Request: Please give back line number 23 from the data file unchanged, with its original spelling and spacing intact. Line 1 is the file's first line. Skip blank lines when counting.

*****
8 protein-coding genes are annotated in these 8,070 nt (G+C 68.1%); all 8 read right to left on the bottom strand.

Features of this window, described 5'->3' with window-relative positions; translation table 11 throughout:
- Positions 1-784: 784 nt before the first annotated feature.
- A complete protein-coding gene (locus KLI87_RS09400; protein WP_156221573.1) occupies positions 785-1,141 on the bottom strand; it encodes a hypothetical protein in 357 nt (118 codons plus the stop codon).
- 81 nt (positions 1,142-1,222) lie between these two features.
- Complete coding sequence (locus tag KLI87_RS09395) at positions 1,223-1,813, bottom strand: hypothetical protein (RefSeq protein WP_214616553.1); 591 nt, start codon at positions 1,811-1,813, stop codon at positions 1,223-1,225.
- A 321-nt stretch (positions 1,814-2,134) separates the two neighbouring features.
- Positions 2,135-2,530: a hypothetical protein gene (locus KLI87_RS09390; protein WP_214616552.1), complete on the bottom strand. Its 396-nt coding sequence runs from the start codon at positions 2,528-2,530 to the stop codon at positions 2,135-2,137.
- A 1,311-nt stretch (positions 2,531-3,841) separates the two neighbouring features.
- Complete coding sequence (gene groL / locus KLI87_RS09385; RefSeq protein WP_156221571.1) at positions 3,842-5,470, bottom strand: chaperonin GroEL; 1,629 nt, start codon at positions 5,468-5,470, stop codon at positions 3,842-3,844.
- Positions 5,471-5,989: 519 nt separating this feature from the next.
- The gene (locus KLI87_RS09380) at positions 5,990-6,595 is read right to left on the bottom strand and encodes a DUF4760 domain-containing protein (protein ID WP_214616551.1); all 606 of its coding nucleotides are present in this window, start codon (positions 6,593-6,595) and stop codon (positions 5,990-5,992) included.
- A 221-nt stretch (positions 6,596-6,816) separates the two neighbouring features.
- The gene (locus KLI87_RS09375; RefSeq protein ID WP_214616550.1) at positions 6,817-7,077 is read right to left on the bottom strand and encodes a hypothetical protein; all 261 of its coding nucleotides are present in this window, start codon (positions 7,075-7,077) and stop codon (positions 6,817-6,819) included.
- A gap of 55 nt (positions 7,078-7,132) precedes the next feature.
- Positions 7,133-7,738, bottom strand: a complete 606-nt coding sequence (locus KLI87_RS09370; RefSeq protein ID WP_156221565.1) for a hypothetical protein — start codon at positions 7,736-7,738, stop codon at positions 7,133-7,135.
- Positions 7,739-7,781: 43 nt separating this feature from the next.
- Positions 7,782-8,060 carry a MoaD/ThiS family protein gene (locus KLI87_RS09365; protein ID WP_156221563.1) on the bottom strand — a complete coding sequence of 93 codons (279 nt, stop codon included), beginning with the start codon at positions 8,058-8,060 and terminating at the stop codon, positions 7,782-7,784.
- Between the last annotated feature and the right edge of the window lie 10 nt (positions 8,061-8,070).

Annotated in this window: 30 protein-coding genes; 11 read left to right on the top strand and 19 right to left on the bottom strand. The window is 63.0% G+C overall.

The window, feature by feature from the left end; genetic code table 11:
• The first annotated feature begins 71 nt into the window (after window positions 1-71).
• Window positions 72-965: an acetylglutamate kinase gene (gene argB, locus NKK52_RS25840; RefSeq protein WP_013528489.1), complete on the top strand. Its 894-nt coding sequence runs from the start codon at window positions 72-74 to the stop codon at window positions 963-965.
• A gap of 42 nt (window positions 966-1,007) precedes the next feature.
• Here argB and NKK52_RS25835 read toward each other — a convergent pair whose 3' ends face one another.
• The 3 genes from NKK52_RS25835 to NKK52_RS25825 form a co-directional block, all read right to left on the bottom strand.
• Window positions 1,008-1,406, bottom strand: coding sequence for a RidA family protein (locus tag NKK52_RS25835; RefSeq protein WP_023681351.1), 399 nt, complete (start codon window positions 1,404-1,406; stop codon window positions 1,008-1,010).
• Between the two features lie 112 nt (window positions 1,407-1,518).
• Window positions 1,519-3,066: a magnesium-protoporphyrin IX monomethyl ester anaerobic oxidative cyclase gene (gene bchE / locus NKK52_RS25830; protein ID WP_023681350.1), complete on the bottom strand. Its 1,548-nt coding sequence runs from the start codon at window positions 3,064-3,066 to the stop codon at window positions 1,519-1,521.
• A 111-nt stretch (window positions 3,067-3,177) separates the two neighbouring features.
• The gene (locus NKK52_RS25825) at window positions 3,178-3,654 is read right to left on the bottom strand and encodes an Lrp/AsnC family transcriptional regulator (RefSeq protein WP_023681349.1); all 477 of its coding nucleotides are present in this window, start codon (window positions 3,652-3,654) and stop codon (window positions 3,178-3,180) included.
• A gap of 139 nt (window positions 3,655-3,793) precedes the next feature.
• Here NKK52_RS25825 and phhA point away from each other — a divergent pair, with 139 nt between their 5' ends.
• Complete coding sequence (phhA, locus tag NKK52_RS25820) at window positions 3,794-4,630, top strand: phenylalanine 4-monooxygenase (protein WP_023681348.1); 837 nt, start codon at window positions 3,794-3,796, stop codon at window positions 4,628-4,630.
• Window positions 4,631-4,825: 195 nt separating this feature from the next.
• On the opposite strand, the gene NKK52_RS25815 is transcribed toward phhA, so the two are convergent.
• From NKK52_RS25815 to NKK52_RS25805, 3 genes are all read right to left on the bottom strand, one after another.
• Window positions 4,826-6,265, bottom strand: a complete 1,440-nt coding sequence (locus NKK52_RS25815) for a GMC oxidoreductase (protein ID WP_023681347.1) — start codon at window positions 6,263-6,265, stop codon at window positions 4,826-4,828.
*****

• Window positions 72-965: an acetylglutamate kinase gene (gene argB, locus NKK52_RS25840; RefSeq protein WP_013528489.1), complete on the top strand. Its 894-nt coding sequence runs from the start codon at window positions 72-74 to the stop codon at window positions 963-965.